49 crypto-wallet pickpocketing browser extensions booted from the Chrome web store
Hackers have been using Google Ads to target unsuspecting cryptocurrency investors into installing malicious browser extensions, with the aim of stealing passphrases and private keys and draining funds from their wallets.
Harry Denley, a researcher at MyCrypto, has described how he discovered scores of malicious Chrome browser extensions that targeted cryptocurrency wallets from Ledger, Electrum, Exodus, Jaxx, KeepKey, MetaMask, MyEtherWallet, and Trezor.
“Essentially, the extensions are phishing for secrets â€” mnemonic phrases, private keys, and keystore files. Once the user has entered them, the extension sends an HTTP POST request to its backend, where the bad actors receive the secrets and empty the accounts.”
Once stolen, the bogus extensions would forward sensitive data entered by the user to servers under the control of the hackers, or a Google form.
Of course, just creating a malicious browser extension that steals your cryptocurrency wallet’s private key and then getting it into the Chrome web store isn’t enough. You also need to drive your potential victims to the extension in the first place.
The attackers were able to do this by purchasing Google Ads directed at those searching for cryptocurrency wallets, such as the one made by Trezor.
According to Denley, some of the extensions had received fake five-star reviews and bogus positive feedback in the Chrome web store in an an attempt to reassure users wondering whether they were safe to install or not:
“Most of the positive feedback by bad actors were low quality, such as “good,” “helpful app,” or “legit extension.””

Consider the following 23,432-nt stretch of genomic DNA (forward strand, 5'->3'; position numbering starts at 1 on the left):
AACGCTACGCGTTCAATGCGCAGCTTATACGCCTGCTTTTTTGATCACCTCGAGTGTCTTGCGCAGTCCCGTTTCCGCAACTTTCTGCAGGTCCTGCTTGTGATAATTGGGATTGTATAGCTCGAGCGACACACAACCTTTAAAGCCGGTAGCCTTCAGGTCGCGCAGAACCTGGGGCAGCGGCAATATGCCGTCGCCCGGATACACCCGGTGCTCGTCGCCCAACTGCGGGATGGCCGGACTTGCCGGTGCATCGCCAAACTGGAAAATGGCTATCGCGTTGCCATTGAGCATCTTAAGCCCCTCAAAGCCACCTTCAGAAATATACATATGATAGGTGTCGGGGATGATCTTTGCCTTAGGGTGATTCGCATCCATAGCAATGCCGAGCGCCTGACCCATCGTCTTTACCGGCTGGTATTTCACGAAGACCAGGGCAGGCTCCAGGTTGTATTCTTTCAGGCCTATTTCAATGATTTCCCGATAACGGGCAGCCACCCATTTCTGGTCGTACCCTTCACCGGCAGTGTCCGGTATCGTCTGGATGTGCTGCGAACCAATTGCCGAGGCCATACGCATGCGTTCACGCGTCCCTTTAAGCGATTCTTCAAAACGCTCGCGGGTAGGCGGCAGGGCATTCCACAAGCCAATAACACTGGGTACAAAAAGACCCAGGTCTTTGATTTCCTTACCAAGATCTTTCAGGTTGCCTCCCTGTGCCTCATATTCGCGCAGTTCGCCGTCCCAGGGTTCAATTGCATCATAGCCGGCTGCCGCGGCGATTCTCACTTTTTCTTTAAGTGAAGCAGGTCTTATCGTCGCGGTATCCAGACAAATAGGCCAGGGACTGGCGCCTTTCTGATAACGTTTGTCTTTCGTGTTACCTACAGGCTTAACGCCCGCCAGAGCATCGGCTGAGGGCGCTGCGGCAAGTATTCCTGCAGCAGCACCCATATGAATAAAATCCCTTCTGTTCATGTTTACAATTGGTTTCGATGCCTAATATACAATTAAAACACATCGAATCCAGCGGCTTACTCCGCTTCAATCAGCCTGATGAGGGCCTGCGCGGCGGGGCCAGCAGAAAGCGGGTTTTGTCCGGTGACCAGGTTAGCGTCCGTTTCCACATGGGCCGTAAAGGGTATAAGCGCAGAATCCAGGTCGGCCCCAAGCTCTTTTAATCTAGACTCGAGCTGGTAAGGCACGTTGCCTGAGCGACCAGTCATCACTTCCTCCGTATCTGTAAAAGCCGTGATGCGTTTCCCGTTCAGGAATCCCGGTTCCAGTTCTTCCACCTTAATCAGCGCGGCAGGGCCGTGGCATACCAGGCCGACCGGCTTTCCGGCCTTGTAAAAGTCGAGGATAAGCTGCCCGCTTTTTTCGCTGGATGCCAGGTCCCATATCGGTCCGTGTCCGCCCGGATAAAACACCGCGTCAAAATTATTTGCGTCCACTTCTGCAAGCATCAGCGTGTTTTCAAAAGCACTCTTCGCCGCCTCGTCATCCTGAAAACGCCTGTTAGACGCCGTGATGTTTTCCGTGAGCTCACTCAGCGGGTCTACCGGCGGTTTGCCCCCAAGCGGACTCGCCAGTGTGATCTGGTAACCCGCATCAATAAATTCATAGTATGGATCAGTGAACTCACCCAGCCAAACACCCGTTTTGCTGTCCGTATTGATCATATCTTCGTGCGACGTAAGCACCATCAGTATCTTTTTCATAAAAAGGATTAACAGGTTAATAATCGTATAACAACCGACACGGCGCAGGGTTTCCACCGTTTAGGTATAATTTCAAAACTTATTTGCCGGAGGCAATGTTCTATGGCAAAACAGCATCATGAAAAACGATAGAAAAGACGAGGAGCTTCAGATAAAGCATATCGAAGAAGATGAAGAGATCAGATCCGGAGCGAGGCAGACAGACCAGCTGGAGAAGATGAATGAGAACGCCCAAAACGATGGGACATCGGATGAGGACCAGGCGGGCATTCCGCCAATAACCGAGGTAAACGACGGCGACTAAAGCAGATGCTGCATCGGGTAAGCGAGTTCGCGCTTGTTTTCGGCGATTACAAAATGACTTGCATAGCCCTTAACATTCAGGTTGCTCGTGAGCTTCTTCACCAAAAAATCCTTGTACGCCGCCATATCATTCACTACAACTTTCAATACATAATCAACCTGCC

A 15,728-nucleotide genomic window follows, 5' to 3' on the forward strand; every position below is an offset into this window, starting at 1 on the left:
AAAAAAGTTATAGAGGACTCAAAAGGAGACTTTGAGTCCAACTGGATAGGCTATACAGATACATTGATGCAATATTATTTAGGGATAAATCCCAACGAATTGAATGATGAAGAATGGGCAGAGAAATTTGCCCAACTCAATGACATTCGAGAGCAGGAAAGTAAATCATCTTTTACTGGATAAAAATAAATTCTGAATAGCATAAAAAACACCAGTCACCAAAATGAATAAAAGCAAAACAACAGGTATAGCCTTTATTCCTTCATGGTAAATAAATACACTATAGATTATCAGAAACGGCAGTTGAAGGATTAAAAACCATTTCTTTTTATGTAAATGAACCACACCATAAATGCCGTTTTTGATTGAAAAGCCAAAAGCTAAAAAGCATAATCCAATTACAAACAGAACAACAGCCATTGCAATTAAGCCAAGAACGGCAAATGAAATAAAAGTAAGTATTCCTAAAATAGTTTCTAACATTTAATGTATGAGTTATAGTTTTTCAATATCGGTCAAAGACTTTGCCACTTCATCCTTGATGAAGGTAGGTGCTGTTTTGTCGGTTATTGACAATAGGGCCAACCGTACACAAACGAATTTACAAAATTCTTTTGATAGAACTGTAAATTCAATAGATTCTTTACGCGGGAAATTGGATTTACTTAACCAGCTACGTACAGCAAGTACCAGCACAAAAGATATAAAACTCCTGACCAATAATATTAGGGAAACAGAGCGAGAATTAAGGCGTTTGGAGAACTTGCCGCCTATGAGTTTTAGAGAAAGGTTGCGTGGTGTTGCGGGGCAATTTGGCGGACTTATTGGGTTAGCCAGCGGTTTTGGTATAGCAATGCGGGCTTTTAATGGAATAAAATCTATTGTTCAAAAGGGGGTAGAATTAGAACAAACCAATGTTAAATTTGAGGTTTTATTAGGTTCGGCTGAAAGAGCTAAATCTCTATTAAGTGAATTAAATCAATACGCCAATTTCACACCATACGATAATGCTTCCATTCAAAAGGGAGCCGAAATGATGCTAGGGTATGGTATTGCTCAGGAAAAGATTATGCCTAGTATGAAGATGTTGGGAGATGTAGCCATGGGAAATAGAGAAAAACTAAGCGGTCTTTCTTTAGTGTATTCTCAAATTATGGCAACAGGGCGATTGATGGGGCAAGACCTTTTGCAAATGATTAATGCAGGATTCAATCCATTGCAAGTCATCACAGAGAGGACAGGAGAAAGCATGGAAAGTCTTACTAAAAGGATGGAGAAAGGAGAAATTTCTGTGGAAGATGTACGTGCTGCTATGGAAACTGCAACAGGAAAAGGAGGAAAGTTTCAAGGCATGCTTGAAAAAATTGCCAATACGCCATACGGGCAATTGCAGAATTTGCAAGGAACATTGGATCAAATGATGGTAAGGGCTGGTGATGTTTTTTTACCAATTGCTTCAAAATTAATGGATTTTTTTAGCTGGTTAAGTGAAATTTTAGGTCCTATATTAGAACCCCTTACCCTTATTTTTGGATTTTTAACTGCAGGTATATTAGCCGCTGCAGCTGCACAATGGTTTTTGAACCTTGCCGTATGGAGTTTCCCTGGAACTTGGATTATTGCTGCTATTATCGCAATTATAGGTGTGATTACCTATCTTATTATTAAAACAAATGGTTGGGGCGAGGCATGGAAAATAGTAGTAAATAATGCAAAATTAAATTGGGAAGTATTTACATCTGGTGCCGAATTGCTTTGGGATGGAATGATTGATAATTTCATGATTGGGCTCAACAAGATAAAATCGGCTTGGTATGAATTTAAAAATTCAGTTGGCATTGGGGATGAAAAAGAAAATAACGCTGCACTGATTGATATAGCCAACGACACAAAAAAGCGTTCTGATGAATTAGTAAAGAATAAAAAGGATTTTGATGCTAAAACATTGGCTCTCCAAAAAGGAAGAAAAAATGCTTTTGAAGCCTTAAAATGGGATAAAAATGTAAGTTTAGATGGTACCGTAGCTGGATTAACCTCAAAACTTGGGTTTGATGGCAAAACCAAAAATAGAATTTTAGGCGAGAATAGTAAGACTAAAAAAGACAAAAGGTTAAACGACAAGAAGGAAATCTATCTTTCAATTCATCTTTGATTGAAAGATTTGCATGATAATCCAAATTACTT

Mixed amongst the positive feedback there were also legitimate reviews that correctly pointed out the malicious nature of the browser extensions and warned users not to download them.
Complaints about the bogus extensions from users who claim to have lost funds have also appeared on message boards.
The good news is that Denley reported the offending extensions to Google, and they have now been removed from the Chrome web store. The bad news is that they were able to appear there in the first place, and that it was possible for the attackers to purchase Google Ads that directed traffic towards them.
It’s hard to imagine that hacking groups stealing money from cryptocurrency wallets won’t try similar attacks in the future.
Advice for cryptocurrency investors concerned that they might be similarly tricked by a bogus extension includes taking careful note of the permissions that each browser extension requires, and understanding their implications before giving approval.
In addition, you may choose to limit a Chrome browser extension to only working on a particular website, or when clicked upon.
Denley also advises users to consider creating a separate browser user that is used solely for cryptocurrency data:
“This will limit any attack surface scope, and a separation of concerns (personal and cryptocurrency profiles), increasing the privacy related to your cryptocurrency profile.”
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